“The enemy offensive in the Kupyansk direction is currently unsuccessful. The fighting continues, but the initiative is already on our side,” she said on Telegram.

Fighting continued on the northern flank as Russian forces try to regain lost positions, she said, noting that Ukrainian fighters “have to deal with dense mines and intense enemy fire.”

General Oleksandr Syrskiy, commander of Ukrainian ground forces, said on the Telegram messaging app on July 18 that the situation was “complicated” in the Kupyansk area of the eastern Kharkiv region but that Ukrainian forces continued to register successes in parts of the south, where it pressed on with its counteroffensive.

“The situation is complicated, but under control. The enemy is transferring reserves to the Bakhmut area [of Donetsk], trying to stop our advance,” Syrskiy said. “At the same time, the enemy concentrates its main forces in the Kupyansk direction, where Ukrainian soldiers are on the defense.”

WATCH: A section of the Crimea Bridge was damaged by a deadly explosion on July 17. Moscow said two people were killed and a child was injured in the blast that it blamed on Ukrainian maritime drones.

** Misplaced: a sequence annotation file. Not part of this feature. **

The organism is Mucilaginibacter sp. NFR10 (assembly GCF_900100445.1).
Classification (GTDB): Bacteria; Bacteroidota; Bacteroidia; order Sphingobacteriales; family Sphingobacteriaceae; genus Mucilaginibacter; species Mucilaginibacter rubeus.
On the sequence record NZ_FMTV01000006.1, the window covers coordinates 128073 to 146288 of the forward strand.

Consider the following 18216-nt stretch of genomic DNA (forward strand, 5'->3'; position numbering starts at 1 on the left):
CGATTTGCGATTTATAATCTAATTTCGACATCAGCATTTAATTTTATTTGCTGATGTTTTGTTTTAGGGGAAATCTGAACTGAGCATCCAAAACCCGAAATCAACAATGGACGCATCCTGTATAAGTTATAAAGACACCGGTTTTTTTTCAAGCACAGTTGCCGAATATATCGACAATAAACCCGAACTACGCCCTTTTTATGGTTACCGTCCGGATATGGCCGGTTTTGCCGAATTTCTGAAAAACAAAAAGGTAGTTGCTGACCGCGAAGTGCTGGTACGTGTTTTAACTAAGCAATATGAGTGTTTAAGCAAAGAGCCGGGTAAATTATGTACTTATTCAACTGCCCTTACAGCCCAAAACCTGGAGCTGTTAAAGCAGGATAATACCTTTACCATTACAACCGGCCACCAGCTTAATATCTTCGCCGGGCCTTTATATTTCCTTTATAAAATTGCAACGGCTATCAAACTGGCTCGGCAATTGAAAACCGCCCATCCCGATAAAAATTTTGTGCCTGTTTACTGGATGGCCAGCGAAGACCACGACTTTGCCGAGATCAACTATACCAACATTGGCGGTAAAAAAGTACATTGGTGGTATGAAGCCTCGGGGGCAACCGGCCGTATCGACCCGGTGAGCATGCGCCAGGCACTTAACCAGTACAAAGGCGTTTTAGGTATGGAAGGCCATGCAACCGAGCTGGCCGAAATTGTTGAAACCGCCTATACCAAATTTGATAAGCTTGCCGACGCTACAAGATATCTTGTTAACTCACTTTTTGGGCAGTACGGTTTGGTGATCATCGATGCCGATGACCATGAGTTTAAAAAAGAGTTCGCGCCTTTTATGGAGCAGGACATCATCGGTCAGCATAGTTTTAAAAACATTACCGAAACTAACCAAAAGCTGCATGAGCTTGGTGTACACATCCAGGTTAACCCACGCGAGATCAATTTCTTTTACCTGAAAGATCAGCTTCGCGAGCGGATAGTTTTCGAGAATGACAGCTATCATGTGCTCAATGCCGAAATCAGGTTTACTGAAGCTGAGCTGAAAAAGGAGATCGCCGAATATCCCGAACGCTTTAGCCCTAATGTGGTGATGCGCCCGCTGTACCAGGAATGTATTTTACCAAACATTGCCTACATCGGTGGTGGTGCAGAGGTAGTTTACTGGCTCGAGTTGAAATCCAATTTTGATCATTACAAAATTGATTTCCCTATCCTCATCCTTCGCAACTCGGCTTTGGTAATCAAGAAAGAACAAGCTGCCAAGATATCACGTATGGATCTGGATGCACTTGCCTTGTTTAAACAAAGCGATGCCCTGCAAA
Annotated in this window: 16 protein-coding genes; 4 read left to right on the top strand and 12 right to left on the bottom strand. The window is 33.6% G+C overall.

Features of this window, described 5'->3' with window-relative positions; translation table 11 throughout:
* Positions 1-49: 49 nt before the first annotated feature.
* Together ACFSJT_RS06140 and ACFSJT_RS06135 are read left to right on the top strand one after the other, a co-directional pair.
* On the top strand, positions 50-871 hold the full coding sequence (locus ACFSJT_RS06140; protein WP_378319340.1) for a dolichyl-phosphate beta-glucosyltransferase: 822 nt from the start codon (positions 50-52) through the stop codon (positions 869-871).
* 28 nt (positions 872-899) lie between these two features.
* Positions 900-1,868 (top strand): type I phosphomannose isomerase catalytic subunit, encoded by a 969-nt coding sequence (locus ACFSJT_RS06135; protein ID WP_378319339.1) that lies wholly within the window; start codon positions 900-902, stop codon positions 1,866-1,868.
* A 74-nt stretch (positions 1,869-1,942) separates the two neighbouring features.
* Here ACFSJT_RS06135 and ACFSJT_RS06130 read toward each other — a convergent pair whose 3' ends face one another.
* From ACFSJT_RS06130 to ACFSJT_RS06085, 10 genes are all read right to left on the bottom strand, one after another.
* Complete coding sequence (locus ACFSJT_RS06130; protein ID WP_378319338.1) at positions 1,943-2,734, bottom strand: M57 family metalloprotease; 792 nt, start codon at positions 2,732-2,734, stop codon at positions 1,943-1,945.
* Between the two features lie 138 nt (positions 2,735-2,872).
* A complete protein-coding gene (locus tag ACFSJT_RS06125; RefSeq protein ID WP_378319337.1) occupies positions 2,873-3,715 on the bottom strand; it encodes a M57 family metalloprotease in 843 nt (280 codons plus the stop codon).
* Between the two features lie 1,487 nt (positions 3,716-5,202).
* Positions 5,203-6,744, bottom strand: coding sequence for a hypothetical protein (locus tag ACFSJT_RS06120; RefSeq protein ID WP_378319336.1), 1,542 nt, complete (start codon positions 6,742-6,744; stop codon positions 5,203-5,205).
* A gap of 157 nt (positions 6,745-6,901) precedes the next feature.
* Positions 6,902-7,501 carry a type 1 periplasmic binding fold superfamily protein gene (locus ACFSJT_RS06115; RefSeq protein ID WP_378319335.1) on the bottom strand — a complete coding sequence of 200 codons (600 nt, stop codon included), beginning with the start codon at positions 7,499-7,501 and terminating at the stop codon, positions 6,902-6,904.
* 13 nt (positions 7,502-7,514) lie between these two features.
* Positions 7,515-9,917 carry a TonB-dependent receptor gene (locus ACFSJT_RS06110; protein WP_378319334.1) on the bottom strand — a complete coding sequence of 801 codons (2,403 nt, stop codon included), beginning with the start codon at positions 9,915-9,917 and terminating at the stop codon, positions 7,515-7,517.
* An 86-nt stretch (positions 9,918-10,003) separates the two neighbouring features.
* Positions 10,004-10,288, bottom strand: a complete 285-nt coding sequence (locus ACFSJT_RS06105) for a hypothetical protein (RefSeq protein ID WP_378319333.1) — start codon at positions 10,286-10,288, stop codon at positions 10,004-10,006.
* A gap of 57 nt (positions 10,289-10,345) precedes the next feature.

Early on July 18, Serhiy Bratchuk, a spokesman for the military administration of the Odesa region, said Ukraine’s air defenses had repelled a Russian air attack on the port city.

Ukraine’s Operational Command South later said in a statement that “debris from the destroyed missiles and the blast wave from the downing damaged the port infrastructure facilities.”

The strike on Odesa, which is crucial for Ukraine’s grain exports, came a day after Moscow pulled out of a UN-brokered deal to allow the transit of the grain, refusing to extend it after it expired on July 17.

Russia overnight also launched an attack on Mykolayiv region, using Iranian-made drones that caused a fire, regional Governor Vitaliy Kim, said on Telegram.

Russia’s Defense Ministry and the Moscow-installed head of annexed Crimea, Sergei Aksyonov, said on July 18 that Russian forces repelled an attack by 28 Ukrainian drones on the eastern part of region.

The ministry said in a statement that 17 drones were destroyed and 11 were disabled by electronic means. Both the ministry and Aksyonov said the attack caused no casualties or damages.

The report, which could not be independently verified, came a day after an attack by seaborne drones on the bridge that links Crimea with Russia that killed two people and caused major damage and a disruption to traffic. Russia has blamed Ukraine for the attack.

Kyiv did not claim responsibility, but Ukrainian media quoted sources as saying security services had deployed maritime drones.

In a statement quoted by the TASS news agency, Russia’s Defense Ministry said on July 18 that it had carried out “revenge” strikes in Odesa and Mykolayiv against sites that Moscow claimed were used by Ukraine to prepare seaborne drones of the type suspected to have hit the Crimea bridge.

With reporting by Reuters, AFP, and AP